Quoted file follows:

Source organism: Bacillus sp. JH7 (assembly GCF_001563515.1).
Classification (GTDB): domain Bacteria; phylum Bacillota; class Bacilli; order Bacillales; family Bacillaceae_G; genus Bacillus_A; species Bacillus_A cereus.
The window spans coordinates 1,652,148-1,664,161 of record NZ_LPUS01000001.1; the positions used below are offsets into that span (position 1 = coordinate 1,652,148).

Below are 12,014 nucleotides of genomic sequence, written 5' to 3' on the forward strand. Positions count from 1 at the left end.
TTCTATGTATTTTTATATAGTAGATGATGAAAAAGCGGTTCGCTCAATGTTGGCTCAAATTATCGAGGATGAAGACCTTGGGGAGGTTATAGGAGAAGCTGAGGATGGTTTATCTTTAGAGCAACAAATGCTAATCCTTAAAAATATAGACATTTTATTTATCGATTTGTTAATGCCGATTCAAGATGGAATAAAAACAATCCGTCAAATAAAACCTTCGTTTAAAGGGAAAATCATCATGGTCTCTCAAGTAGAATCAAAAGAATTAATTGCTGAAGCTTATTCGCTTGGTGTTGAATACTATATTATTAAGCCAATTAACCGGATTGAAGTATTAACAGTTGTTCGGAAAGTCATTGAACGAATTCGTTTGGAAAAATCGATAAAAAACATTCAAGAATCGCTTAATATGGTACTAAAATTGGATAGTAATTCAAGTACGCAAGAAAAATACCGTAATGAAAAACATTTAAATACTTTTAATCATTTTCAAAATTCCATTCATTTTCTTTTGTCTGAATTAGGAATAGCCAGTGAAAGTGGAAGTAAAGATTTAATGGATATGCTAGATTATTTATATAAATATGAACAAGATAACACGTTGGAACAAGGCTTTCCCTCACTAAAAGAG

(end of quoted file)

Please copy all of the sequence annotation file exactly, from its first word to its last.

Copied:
Source organism: Bacillus sp. JH7 (assembly GCF_001563515.1).
Classification (GTDB): domain Bacteria; phylum Bacillota; class Bacilli; order Bacillales; family Bacillaceae_G; genus Bacillus_A; species Bacillus_A cereus.
The window spans coordinates 1,652,148-1,664,161 of record NZ_LPUS01000001.1; the positions used below are offsets into that span (position 1 = coordinate 1,652,148).

Below are 12,014 nucleotides of genomic sequence, written 5' to 3' on the forward strand. Positions count from 1 at the left end.
TTCTATGTATTTTTATATAGTAGATGATGAAAAAGCGGTTCGCTCAATGTTGGCTCAAATTATCGAGGATGAAGACCTTGGGGAGGTTATAGGAGAAGCTGAGGATGGTTTATCTTTAGAGCAACAAATGCTAATCCTTAAAAATATAGACATTTTATTTATCGATTTGTTAATGCCGATTCAAGATGGAATAAAAACAATCCGTCAAATAAAACCTTCGTTTAAAGGGAAAATCATCATGGTCTCTCAAGTAGAATCAAAAGAATTAATTGCTGAAGCTTATTCGCTTGGTGTTGAATACTATATTATTAAGCCAATTAACCGGATTGAAGTATTAACAGTTGTTCGGAAAGTCATTGAACGAATTCGTTTGGAAAAATCGATAAAAAACATTCAAGAATCGCTTAATATGGTACTAAAATTGGATAGTAATTCAAGTACGCAAGAAAAATACCGTAATGAAAAACATTTAAATACTTTTAATCATTTTCAAAATTCCATTCATTTTCTTTTGTCTGAATTAGGAATAGCCAGTGAAAGTGGAAGTAAAGATTTAATGGATATGCTAGATTATTTATATAAATATGAACAAGATAACACGTTGGAACAAGGCTTTCCCTCACTAAAAGAG